In this blog post I will talk about patching Python objects when using
I don't know about you, but I'm always confused about what is the right path to patch, and it used to take me some trial and error to find the right path. My hope is that if I come across this again, maybe search engine will take me to my own blog post so that I don't have to waste any more time!
So, let's start with an example. Let's imagine that we need a class to represent 2D points, that are created randomly on the screen. We have this lovely file called
from dataclasses import dataclass from random import randint MAX_X = 100 MAX_Y = 100 @dataclass class Point: x: float y: float def create_random_point(): return Point( x=randint(0, MAX_X), y=randint(0, MAX_Y) )
Great! So the next step is to write tests. Let's write this in
from point import create_random_point, MAX_X, MAX_Y def test_create_point(_): point = create_random_point() assert 0 <= point.x and point.x < MAX_X assert 0 <= point.y and point.y < MAX_Y
All good so far, if we then run
in the directory where code is, we will see that the tests will pass.
Now, let's say that instead of checking that
y are within certain range, we want in our test to compare to exact values of
y. In this example it's less obvious why we would want that, but in real life we often want to remove any randomness from our tests.
In order to achieve that, we need to mock the
randint method, so that it always returns the same value. We decided to use the
patch decorator from
mock library to achieve it.
Since we import a method like this:
from random import randint
It can be tempting to try and use
patch like this:
from mock import patch @patch('random.randint', return_value=59) def test_create_point(_): point = create_random_point() assert point.x == 59 assert point.y == 59
However, if you try this, you will see that it doesn't work:
So the question is, of course: why it doesn't work?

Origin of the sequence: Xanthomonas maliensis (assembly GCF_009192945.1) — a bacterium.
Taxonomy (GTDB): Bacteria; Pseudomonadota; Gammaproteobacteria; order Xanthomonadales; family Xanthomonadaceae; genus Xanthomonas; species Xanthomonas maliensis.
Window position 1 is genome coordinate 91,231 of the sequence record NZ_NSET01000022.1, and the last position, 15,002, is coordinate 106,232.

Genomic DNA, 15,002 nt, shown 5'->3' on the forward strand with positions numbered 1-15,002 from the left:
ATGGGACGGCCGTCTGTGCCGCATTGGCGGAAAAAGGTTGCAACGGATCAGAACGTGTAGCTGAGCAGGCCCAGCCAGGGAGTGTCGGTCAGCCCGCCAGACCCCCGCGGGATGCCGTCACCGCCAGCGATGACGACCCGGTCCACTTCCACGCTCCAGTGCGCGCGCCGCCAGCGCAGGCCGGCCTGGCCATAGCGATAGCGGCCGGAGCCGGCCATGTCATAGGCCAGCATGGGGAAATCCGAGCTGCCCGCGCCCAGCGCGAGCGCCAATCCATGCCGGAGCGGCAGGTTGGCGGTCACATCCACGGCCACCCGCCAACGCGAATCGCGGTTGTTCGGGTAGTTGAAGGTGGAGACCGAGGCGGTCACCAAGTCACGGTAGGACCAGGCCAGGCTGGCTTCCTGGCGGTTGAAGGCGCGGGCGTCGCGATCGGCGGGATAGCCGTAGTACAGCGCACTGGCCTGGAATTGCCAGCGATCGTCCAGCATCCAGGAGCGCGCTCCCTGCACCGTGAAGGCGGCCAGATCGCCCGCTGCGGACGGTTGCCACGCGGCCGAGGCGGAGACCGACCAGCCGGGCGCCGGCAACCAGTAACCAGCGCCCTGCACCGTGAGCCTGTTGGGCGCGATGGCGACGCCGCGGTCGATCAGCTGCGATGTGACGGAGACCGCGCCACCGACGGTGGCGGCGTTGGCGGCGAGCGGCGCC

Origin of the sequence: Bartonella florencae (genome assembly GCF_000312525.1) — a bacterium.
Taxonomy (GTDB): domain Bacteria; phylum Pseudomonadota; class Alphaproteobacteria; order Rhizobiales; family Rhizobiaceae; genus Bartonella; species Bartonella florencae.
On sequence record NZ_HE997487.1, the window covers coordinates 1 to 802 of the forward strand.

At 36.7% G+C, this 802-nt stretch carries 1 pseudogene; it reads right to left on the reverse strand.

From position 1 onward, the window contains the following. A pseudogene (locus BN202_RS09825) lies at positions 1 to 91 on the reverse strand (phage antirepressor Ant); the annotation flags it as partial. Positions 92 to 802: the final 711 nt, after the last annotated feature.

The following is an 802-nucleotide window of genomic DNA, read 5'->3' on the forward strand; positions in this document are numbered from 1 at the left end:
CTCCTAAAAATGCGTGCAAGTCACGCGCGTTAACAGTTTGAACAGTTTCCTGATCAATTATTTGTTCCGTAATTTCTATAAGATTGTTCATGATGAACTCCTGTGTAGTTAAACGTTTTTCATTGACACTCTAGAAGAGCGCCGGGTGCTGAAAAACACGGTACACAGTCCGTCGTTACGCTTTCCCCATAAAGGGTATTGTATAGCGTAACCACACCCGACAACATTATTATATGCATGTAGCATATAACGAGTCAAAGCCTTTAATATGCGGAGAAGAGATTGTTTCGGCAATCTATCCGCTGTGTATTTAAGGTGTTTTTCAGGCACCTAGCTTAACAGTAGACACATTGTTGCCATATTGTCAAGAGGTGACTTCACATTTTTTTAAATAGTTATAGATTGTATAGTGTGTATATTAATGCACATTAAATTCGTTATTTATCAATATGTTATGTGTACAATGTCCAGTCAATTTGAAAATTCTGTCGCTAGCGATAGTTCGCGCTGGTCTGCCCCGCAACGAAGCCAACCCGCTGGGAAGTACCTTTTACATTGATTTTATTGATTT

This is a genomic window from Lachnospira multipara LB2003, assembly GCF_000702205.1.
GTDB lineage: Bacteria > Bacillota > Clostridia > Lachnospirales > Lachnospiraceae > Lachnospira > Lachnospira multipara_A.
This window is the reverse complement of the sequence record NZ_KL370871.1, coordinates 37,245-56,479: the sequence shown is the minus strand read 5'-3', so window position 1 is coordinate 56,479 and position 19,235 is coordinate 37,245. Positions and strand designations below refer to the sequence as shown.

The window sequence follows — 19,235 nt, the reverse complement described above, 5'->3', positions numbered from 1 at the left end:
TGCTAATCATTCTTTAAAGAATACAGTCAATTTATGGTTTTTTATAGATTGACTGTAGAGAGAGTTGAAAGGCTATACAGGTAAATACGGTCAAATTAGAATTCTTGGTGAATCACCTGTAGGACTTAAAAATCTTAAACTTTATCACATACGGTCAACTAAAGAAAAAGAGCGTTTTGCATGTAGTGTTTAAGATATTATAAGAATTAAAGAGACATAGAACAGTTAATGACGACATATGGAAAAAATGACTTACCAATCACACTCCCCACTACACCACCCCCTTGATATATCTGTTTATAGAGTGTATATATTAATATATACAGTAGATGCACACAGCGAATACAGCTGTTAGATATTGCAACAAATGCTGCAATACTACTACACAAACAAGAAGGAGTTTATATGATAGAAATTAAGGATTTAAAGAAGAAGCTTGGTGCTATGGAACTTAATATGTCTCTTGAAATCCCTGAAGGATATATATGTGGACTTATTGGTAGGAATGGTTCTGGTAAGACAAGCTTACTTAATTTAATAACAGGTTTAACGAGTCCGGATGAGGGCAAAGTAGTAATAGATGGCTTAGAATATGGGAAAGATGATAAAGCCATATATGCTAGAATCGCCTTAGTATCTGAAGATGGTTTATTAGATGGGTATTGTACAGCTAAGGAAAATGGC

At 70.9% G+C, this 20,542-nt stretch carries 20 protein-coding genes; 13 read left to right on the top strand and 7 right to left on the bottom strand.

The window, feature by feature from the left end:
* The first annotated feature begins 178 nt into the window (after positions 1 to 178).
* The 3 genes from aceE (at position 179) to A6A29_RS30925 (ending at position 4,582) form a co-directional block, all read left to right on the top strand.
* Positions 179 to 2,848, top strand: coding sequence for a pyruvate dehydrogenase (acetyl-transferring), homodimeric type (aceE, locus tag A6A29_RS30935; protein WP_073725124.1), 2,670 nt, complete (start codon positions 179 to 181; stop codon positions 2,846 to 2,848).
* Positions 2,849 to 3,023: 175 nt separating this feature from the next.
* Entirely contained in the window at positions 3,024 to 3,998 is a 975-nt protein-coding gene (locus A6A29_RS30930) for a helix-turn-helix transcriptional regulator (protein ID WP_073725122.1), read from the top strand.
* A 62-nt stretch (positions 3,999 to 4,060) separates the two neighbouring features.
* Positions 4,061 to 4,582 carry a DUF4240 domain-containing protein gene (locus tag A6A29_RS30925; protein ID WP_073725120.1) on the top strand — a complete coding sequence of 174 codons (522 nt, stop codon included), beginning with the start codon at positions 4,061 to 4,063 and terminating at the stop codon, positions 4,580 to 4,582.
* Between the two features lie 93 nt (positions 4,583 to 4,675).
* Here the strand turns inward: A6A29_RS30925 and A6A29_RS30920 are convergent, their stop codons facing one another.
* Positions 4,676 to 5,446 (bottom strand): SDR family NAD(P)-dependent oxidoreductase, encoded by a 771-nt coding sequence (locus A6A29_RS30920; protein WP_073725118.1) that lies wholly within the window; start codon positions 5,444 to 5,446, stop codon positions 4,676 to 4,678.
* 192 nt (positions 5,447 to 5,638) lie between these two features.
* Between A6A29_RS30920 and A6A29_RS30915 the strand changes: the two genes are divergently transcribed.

unittest.mock library documentation provides us with an answer, but it might be a bit hard to understand at first. Let's take a look:
So what does it mean, where the object is looked up?
In our simple example, we are looking up, or using, function
randint from the file
point.py, or, module
point. And what the text is saying, is that the name that
patch wants is in module
point, and not where it is defined, which is in module
Let's try to change the code so that we take this into account:
@patch('point.randint', return_value=59) def test_create_point(_): point = create_random_point() assert point.x == 59 assert point.y == 59
And voila, if we now run
pytest again, the tests will pass!
The mnemonic rule that I remembered this by is:
The object should be patched using a path it's imported TO, not where it is imported FROM.
Now, let's see what happens if we import
randint a little bit differently.
Say, we now import it using syntax:
from dataclasses import dataclass import random.randint MAX_X = 100 MAX_Y = 100 @dataclass class Point: x: float y: float def create_random_point(): return Point( x=random.randint(0, MAX_X), y=random.randint(0, MAX_Y) )
The tests will stop working again!
In this case, the name
randint is being looked up in module
random again, since we access it as
random.randint. We need to change the test correspondingly:
@patch('random.randint', return_value=59) def test_create_point(_): point = create_random_point() assert point.x == 59 assert point.y == 59
And everything works again!
If you want to test for different values of
y, you can do it by passing an iterable to the
side_effect parameter of
@patch('point.random.randint', side_effect=[59, 63]) def test_create_point(_): point = create_random_point() assert point.x == 59 assert point.y == 63
That's it for today! Thanks for reading and I hope this was useful.